A common thread in my interactions with standards bodies (W3C & IDPF, mainly) is that most of the participants (esp. those who are do it as their day job) rarely take incentives into account.
1. Is it technically feasible?
2. Is it economically feasible?
3. Does anybody have the incentives to actually implement it?
Most standards people stop at 1. A few stop at 2. A tiny tiny minority goes all the way and realises that without an incentive to implement, the standard will never matter.
A classic example is pretty much any of the many problems in the EPUB ecosystem. No matter which problem you choose, you won't find anybody in a position to affect it that has an incentive to fix it. The money just isn't there in publishing.
This is why complex standardised solutions to problems that affect regular users but don't really affect corporations are less likely to be adopted and implemented in a usable manner than a solution that ties directly into the incentives of a company.
There are many reasons why standards and specs should favour the simple over the complex.
Most of the time, users benefit more from a simple solution that solves 25% of their problem & is actually well implemented, than a complex solution that solves 100% of the problem but never ever ever gets properly implemented.
The simpler the solution, the less economic incentive is necessary for it to be viably implemented. The last thing you want is to be dependent on the goodwill of multinational cos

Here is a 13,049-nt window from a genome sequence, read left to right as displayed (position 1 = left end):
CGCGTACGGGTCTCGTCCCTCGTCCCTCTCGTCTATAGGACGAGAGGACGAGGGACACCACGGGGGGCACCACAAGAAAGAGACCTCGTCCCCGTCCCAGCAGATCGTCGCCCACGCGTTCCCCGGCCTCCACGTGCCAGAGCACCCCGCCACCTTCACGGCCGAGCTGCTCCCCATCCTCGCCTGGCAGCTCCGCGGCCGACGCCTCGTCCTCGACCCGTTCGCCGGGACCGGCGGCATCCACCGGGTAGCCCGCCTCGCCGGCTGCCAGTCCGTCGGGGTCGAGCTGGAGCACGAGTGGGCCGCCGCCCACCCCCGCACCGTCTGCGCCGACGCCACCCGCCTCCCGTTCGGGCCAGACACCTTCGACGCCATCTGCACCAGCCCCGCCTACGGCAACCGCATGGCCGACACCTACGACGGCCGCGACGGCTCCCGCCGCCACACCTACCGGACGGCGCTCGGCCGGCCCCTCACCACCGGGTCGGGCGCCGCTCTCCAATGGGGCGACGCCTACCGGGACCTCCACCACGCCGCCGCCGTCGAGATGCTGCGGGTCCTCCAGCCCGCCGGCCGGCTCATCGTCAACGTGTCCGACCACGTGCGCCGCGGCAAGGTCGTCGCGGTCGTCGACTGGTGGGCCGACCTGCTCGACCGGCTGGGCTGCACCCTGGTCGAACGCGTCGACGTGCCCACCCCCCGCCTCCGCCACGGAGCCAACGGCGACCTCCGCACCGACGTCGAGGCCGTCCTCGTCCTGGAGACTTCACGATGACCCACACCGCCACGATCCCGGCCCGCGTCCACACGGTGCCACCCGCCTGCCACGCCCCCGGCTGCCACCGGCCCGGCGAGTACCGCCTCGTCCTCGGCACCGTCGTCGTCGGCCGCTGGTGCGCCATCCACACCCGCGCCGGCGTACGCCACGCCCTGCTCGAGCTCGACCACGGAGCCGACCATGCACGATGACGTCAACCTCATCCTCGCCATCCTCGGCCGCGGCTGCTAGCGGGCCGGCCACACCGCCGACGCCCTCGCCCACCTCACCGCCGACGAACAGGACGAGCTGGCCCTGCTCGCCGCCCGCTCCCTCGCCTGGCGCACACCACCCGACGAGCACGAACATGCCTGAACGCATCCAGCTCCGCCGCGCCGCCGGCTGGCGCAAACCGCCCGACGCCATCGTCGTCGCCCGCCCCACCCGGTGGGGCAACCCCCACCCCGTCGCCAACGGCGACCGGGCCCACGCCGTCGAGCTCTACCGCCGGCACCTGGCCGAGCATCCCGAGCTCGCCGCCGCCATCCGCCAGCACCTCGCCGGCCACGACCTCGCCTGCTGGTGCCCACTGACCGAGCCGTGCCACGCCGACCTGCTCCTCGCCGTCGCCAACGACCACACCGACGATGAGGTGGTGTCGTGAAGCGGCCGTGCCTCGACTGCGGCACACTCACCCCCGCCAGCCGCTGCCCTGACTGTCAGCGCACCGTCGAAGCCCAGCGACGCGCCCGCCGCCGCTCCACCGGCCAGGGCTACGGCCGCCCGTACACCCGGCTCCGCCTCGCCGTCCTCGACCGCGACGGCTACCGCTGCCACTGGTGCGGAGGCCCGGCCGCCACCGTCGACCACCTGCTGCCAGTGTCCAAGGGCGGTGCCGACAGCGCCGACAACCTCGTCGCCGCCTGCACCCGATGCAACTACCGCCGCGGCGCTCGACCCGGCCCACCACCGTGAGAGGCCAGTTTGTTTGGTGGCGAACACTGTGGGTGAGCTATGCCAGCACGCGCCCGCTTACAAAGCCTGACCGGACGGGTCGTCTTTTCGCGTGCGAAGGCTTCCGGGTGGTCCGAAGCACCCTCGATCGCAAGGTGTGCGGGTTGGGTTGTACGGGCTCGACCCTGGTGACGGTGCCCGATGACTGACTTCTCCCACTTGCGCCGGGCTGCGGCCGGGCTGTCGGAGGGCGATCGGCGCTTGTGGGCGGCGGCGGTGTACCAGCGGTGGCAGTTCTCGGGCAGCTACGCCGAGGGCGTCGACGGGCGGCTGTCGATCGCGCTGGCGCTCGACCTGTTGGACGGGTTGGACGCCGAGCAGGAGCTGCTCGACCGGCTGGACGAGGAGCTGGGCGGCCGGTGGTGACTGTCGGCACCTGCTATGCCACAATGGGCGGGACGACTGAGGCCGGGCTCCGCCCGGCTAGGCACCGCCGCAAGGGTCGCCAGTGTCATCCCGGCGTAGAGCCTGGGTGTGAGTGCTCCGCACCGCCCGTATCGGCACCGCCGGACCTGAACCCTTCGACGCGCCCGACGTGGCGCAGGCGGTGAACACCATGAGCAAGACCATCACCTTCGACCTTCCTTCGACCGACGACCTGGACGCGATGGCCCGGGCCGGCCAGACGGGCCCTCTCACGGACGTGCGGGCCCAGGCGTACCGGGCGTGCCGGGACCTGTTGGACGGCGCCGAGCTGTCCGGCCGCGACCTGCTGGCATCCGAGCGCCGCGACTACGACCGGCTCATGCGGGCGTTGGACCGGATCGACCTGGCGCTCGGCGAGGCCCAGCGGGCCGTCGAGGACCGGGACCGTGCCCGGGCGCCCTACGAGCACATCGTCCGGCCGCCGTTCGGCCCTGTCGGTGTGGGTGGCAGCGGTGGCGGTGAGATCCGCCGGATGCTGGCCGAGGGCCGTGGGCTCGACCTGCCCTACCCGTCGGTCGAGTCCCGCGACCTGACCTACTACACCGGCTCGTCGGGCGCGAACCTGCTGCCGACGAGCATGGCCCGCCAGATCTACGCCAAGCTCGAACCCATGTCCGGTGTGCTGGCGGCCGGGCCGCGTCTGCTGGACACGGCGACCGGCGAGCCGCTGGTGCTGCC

@baldur Sometimes the success of an overly simplistic solution can set us back a long way too & make problems of its own, so I don't think there's a single right answer.
Agree about over-complex approaches. I sometimes talk about cost-cutting approaches to building a bridge over a chasm: make a narrower bridge that only lets 70% of the traffic get through, or make a shorter bridge that only goes 70% of the way across...
@baldur A new technology generally has to make something new possible , or to let something be done more cheaply/more quickly/more easily.
You're right that the actual final value usually isn't known in advance. At the consumer end it's not about complexity of implementation, so there's a disconnect there. it's also not about elegance of implementation, something that we technologists often forget and that annoys programmers no end!
Somebody always needs to pay for the implementation. If there isn't enough money at play the only thing you can workably specify is something simple.
My concern is that many at the W3C tend to gloss over this and specify solutions which, while technically correct, are out of proportion to the finance and resources at play.
Many problems actually _do_ lend themselves to simpler piecemeal solutions and the IDPF esp. had a habit of not capitalising on that.
@baldur Then help keep us simple, OK? :-)
I think the requirement for interoperability tests may also help.
@barefootliam Oh, absolutely. Interop tests make a huge huge difference especially since they actually need to be implemented and so can be a useful early warning about problem areas.
Overall, I do think the W3C is considerably better at this now than it used to be. But I am also a bit concerned that the organisation may pick up some bad habits from the IDPF merger.
@baldur it's a fair concern, but I'm seeing so far the opposite - with the IDPF people looking forward to more tests and more reuse of existing Web technologies, which makes me very optimistic.
@barefootliam I'm cautiously optimistic overall but will reserve judgement until I see the final Publishing Working Group Charter. The IDPF folks, esp. management, haven't properly started their tenure at the W3C yet.
@baldur maybe I'll see you again at next year's ebookcraft and you can tell me if you still feel the same way :D :D
@barefootliam Hopefully. In any case, I'm much more optimistic now than I was just a few months ago. ☺
The social network of the future: No ads, no corporate surveillance, ethical design, and decentralization! Own your data with Mastodon!